With about 30 million travelers expected to jam U.S. airports this year and storms in the forecast, you may want to take an extra helping of patience, too.
A government shutdown won’t be disrupting travel plans this Thanksgiving after Congress agreed on Wednesday to a funding package that lasts through early next year. But clouds and crowds might make your trip a slog anyway.
The Transportation Security Administration expects about 30 million passengers to fly between this Friday and the Tuesday after Thanksgiving, an 11.5 percent increase over the same period last year.
The weather won’t make the Thanksgiving crush any easier. Weekend storms in New England and low clouds and rain on the California coast could cause some delays. And Monday through Wednesday morning, a strong cold front will move eastward, slowing operations at airline hubs like Houston and Chicago before soaking the East Coast, said Paul Pastelok, a senior meteorologist at AccuWeather.
If you haven’t booked your trip already, average airfare prices are slightly lower than they were in 2019, said Melanie Fish, head of public relations at Expedia Brands, and you can really save time and money if you fly on Thanksgiving Day.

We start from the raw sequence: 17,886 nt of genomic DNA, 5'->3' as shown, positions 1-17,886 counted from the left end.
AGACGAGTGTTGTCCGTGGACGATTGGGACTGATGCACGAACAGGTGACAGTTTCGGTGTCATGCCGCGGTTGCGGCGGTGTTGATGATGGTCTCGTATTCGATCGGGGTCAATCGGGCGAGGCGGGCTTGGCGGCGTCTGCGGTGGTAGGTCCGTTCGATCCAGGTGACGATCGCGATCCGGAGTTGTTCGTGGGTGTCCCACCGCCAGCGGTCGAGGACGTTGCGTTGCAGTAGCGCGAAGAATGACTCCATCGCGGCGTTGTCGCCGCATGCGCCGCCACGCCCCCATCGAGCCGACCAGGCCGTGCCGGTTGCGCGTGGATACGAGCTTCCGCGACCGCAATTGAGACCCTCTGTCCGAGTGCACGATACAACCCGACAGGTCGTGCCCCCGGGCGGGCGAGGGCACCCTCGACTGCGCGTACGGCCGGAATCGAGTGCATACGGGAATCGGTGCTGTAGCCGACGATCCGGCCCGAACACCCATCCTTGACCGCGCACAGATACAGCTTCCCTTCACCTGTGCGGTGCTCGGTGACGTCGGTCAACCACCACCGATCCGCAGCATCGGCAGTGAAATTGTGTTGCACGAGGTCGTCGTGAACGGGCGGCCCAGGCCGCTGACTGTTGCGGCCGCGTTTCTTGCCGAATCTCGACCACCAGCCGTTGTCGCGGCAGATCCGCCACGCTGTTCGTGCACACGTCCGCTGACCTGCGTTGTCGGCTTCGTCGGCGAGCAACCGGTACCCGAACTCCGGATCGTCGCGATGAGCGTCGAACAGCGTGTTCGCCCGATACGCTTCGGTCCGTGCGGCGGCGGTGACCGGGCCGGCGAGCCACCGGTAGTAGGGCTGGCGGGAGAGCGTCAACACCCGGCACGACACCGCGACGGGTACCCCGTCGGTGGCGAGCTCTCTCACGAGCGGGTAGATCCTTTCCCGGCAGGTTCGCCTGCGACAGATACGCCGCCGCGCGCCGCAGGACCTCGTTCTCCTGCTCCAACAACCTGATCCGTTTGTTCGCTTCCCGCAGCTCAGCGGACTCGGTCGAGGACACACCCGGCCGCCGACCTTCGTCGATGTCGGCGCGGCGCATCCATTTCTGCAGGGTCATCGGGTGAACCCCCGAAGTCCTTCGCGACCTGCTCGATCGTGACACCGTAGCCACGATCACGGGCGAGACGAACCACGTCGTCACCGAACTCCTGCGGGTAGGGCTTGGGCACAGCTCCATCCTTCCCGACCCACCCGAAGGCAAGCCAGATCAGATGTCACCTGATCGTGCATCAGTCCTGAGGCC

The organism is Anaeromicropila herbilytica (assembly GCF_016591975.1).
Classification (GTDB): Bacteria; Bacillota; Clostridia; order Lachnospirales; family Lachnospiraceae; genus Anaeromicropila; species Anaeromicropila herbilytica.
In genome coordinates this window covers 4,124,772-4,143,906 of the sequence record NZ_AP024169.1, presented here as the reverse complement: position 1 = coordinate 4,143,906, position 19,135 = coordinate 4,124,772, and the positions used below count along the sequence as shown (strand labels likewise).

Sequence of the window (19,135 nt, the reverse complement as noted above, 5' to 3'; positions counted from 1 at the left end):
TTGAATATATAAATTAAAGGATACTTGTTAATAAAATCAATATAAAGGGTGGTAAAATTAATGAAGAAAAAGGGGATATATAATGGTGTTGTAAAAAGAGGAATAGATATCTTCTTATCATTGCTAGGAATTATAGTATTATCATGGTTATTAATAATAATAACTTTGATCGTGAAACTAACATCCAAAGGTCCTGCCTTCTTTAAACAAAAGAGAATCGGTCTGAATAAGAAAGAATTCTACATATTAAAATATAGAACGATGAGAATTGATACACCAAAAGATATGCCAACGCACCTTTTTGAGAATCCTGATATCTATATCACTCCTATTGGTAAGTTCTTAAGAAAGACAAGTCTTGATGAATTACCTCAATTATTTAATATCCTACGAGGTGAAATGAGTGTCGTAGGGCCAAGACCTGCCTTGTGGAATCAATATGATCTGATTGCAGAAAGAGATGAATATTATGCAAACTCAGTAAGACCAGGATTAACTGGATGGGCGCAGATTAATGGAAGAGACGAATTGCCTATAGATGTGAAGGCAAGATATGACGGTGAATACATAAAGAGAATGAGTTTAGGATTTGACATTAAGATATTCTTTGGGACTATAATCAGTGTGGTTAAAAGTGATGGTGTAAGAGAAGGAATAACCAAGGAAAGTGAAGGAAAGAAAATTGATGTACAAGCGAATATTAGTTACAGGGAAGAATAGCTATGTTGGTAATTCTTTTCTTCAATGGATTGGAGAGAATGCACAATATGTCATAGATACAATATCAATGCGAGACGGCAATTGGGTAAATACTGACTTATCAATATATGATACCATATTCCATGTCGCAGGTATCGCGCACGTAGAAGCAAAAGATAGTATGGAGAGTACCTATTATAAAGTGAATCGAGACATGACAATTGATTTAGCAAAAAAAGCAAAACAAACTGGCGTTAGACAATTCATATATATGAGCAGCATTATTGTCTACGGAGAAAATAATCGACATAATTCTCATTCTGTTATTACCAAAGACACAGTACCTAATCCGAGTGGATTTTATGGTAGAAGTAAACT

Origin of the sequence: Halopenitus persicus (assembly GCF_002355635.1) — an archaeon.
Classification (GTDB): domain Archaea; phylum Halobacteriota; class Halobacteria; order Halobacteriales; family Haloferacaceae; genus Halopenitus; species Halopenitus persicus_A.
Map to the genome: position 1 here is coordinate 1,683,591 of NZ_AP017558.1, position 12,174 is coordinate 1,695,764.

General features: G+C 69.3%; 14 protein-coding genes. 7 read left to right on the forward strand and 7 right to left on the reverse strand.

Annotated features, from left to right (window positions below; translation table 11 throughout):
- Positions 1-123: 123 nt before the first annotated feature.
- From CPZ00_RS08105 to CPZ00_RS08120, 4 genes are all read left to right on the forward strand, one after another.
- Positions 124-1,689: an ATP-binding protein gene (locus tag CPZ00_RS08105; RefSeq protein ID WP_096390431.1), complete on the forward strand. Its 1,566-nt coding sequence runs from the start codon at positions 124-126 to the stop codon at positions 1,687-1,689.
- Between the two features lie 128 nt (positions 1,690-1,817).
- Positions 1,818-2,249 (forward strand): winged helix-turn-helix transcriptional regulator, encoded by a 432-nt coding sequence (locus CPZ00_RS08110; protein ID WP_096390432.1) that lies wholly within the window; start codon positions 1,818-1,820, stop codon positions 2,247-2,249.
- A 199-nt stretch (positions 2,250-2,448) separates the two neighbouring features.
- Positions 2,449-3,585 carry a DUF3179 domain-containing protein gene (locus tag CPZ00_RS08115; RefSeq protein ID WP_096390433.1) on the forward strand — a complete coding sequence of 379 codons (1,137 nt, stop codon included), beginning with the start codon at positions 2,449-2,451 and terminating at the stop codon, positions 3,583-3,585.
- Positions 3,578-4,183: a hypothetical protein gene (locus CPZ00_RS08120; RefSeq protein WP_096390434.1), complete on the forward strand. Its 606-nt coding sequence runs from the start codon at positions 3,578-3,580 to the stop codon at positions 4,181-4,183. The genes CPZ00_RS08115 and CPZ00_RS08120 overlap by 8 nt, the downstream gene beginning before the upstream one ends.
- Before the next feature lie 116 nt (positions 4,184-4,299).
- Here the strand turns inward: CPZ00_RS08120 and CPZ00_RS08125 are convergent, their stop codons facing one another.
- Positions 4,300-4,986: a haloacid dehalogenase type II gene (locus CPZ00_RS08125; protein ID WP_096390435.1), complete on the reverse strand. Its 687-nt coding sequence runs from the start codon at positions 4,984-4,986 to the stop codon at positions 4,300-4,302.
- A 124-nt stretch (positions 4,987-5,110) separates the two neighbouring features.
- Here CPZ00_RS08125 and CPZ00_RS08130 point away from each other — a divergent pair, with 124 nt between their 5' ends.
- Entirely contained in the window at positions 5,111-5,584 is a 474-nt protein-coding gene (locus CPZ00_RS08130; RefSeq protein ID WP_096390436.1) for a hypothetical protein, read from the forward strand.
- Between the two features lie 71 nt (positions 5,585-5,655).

“According to Expedia data, flying on Thanksgiving Day is 11 percent cheaper than average for the week of Thanksgiving, but here’s the real kicker — it’s almost half as busy compared to the day before Thanksgiving,” Ms. Fish said.
The four major New York City-area airports run by the Port Authority of New York and New Jersey are expecting 3.1 million passengers from this Monday through the Monday after Thanksgiving, up slightly from three million over the same period last year, said Seth Stein, spokesman for the Port Authority.
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